Our home is small.  Back in the 40’s when it was built, I’m sure it was considered a decent size.  And even after a bedroom and larger bathroom addition, I bet they thought it was grand.  But when you put three kids and their parents, a dog, and two home businesses into 700 square feet, you get some very tight moments.  I’ve tried to section off the house when I’m working.  The kids can play in this area, and as long as they clean up, they can do pretty much any crazy imaginational play they want.  The routine has been to play school time, craft time, snack time, ninja sneaking/ballerina dancing time, and fort time in that order.

fort play

And almost always forts are the hardest thing to clean up.  Tears!  Tears ensue because of all the work putting it up and their expectations of sleeping in it for the night.  I never said they could sleep in it, mind you, it’s just those high hopes.

fort kit bag

So my high hopes this year was to make them a fort kit.  It was such an easy process to sew Tshirt yarn ties to the ends of sheets, I started making more and using up my vintage fabric stash.  I’ve got an etsy shop and I thought I’d test the waters to see if they’d sell (which they’re selling wonderfully).  So here’s my shameless plug for my shop, or if you’re so inclined, inspiration to put a kit together yourself.  It’s been very worth it for our tiny home.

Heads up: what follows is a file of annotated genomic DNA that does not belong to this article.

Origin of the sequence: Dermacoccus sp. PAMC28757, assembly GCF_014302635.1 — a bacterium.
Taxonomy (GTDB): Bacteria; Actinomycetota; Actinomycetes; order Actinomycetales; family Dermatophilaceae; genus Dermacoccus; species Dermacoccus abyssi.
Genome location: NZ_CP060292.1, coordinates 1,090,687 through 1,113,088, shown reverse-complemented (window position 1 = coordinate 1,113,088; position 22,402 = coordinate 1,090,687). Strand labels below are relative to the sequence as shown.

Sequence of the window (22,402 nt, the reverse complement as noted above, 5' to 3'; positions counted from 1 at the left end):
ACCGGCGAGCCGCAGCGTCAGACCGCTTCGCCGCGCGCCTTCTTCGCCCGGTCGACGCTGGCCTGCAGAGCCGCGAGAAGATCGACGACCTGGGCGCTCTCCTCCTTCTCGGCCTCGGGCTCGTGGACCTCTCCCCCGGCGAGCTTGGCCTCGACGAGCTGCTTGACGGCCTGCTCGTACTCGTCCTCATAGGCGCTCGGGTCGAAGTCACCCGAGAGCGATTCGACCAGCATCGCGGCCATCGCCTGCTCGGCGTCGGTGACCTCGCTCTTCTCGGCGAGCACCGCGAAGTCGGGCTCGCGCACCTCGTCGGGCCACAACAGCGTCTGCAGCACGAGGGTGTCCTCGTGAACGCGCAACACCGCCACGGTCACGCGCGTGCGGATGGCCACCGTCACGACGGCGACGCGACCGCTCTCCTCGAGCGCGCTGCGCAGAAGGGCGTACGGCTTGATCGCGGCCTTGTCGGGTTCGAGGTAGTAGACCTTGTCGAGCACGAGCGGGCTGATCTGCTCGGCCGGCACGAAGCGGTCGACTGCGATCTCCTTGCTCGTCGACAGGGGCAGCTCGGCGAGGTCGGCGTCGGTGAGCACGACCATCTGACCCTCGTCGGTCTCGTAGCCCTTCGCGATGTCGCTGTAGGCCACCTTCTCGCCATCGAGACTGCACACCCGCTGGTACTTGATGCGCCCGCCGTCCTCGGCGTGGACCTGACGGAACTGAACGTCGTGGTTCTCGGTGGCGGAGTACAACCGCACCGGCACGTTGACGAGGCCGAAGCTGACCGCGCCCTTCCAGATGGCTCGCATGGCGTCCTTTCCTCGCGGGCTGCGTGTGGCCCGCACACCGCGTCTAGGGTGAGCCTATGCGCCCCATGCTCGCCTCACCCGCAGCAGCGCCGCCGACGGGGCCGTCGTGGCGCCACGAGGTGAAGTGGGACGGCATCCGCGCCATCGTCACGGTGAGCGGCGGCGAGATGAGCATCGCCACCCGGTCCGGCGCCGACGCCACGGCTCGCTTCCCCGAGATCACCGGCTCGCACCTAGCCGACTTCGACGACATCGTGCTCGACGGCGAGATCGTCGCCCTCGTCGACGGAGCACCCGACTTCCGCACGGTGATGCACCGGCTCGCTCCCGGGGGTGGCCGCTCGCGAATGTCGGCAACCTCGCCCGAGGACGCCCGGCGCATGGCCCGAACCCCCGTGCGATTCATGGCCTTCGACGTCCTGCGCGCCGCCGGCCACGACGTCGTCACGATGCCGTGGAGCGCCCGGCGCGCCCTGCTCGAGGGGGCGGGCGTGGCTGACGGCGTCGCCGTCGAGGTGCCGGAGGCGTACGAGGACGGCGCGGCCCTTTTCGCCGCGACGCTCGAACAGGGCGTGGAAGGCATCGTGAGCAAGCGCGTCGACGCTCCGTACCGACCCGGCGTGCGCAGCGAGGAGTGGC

The idea of repurposing sheets to be used in kid play makes my heart happy!

Make un-awesome shoes awesome.

fabric painted shoes  If you’re got a pair of un-awesome shoes, perhaps consider this:

Making them awesome!

My daughter had a pair of worn out fabric shoes that had paint stains all over them.  The tips were separating from the rubber sole and they looked so shabby.  So this project wasn’t much of a risk, ‘cuz if we didn’t like it, they’d just get thrown away anyhow.  But thankfully we’re both quite happy with the end results.  The red makes them pop and the hand drawn details make it personal.


fabric paint

paint brush


Un-awesome fabric shoes

un-awesome shoesHow to:

Paint the entire shoe with fabric paint.  Tape off any of the shoe where you don’t want paint.  Or run the risk, like I did, and just paint very carefully.  You can always sharpie over mistakes later.  Let it dry and put on one or two more coats.  Allow to dry completely.  Once dry, begin the best part, doodling!!  The sharpie works wonderfully.  Make sure whatever your create can be re-created on the other shoe as well.  Have fun being awesome!

red shoes waiting to be doodled on

This idea was inspired by The Hidden Seed.  Thank you Elsita!



Fall Front Door

acorn front door